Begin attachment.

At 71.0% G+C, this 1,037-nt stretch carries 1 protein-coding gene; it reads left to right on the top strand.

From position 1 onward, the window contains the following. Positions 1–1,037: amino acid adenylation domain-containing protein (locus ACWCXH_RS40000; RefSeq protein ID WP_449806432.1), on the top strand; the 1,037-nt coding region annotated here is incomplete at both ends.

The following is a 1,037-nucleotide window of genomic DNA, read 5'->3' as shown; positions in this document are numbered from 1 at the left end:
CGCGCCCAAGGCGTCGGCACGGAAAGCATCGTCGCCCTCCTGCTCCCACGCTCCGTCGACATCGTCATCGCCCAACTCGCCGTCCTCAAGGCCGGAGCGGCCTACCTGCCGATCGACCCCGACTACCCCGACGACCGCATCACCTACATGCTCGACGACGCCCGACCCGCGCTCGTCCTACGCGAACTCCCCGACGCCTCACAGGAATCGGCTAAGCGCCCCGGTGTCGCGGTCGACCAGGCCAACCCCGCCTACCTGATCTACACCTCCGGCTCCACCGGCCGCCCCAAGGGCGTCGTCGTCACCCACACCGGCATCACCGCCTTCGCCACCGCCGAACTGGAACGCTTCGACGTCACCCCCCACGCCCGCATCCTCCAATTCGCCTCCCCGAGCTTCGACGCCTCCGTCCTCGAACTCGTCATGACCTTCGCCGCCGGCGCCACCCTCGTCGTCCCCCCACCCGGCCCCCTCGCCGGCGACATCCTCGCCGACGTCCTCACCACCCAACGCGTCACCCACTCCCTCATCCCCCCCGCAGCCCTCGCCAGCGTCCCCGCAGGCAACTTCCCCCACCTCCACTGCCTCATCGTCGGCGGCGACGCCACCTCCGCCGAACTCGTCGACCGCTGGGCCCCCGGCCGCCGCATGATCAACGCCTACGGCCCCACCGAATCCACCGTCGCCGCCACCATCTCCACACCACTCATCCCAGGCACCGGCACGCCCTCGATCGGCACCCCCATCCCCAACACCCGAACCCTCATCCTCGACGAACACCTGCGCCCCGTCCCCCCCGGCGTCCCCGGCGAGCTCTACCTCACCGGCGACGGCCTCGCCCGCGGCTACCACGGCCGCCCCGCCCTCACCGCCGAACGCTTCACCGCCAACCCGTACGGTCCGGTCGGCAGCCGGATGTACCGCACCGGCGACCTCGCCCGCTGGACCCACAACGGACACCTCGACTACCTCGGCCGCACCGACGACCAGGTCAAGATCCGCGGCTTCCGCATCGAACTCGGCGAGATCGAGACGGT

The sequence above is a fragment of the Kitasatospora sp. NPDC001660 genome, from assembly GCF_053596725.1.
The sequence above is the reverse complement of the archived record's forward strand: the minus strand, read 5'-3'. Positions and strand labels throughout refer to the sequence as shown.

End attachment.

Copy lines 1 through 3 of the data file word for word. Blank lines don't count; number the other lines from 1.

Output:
At 71.0% G+C, this 1,037-nt stretch carries 1 protein-coding gene; it reads left to right on the top strand.

From position 1 onward, the window contains the following. Positions 1–1,037: amino acid adenylation domain-containing protein (locus ACWCXH_RS40000; RefSeq protein ID WP_449806432.1), on the top strand; the 1,037-nt coding region annotated here is incomplete at both ends.

The following is a 1,037-nucleotide window of genomic DNA, read 5'->3' as shown; positions in this document are numbered from 1 at the left end: